’What on earth has gone wrong here?’ Glasgow politician asks in emergency Commons debate

The Mackintosh Building this week

Source: Michael Kobiela / Shutterstock.com

The Mackintosh Building this week

A Glasgow MP has spoken of his “anger and incredulity” that the Mackintosh Building could have burnt down for a second time.

He praised the work of the architects Page/Park in restoring the building after the last fire – and he branded “reckless” calls from people including architect Alan Dunlop for the shell to be demolished.

Speaking in an emergency debate in the House of Commons today, Paul Sweeney, Labour MP for Glasgow North East, said: “The grief I experienced after the fire in 2014 was profound. It felt like a part of our city had died that day.

“To now witness an even more severe conflagration consume this precious art nouveau masterpiece has left me both angry and incredulous that it could have happened again. What on earth has gone wrong here?”

He was of of a string of Scottish MPs in the lunchtime debate who called for the building to be rebuilt, declaring: “The Mac will rise again.”

He said: “The good thing about the Glasgow School of Art is that the last four years have seen a meticulous process of understanding the building take place. The work of the architects and craftspeople has been extraordinary.

“We therefore have a critical mass of knowledge and understanding of this iconic building and its construction that makes it easier than ever before to restore Mackintosh’s original vision.

“They are geared up and more than ready to take on that challenge and I will be making the strongest possible case that they be allowed that chance.”

He added: “I would like to ask the Secretary of State in the face of reckless calls to tear the building down what plans does the government have to support the safeguarding and renewal of such an important and iconic cultural asset for the world?”

Scotland secretary David Mundell, who visited the school’s degree show earlier this month and saw the restored library and “hen run” corridor, described it as a “unique and irreplaceable building” and said he was devastated.

“Many people like myself are in disbelief that this could happen again after the devastating fire of 2014,” he said. “Particularly so given the painstaking and careful efforts that have taken place over past years to restore the building.”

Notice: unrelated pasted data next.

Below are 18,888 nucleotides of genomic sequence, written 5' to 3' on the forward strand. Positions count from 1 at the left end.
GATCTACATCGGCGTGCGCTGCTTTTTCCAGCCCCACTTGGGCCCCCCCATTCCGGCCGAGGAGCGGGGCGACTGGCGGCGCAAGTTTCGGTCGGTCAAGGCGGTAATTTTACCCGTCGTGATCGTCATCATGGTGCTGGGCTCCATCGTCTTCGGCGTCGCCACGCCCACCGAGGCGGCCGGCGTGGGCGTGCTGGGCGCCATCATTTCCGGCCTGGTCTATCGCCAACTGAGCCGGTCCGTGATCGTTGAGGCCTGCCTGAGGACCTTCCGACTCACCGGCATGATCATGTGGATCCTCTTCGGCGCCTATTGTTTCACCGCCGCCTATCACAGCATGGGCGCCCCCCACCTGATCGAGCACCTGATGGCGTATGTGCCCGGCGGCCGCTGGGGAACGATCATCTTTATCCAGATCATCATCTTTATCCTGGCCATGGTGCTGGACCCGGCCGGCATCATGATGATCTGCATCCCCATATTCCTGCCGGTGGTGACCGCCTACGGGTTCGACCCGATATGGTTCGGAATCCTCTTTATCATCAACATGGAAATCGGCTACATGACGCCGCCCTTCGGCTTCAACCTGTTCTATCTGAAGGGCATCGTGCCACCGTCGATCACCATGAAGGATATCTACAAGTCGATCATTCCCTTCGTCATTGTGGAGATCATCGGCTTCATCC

He said he had been struck by the love and passion of those involved in the restoration and added: “I feel particularly for those craftsmen who restored the hen run, who restored the library, bringing back these crafts. How they must be feeling this week when their work has been decimated. But I take on board the points he makes in relation to safety issues in buildings. My colleague the minister for heritage in the UK will have heard what he said and we will respond specifically to what he said.”

He confirmed that the cause was still not known and said any speculation would be unhelpful. In an uncanny echo of the situation before the first fire, he said a sprinkler system had been in the process of being installed but was not operational when the fire took hold on Friday night.

The fire brigade had told him a “comprehensive and professional probe” would be carried out.

He said the UK government gave £10m to the previous restoration and “stands ready to help again”.

He acknowledged the suggestion from Kettering MP Philip Hollobone that “far too many fires are breaking out in large buildings” which are either undergoing or have recently undergone renovation work “merits some attention”. Hollobone cited the Mandarin Oriental Hotel in Knightsbridge, but the Grenfell Tower, Battersea Arts Centre, Windsor Castle and the Cutty Sark are other examples.

Sweeney called on the government to review the way vulnerable historic buildings are managed and protected.

He said: “This fire represents a wake-up call for Glasgow and the whole country. We need to have a much more robust approach to protecting our amazing Victorian architectural legacy in Britain in the future or we will continue to see these tragic losses mount up as buildings of these ages continue to suffer degradation.”

He said government at all levels needed to step up and meet the challenge with “radical and imaginative measures”.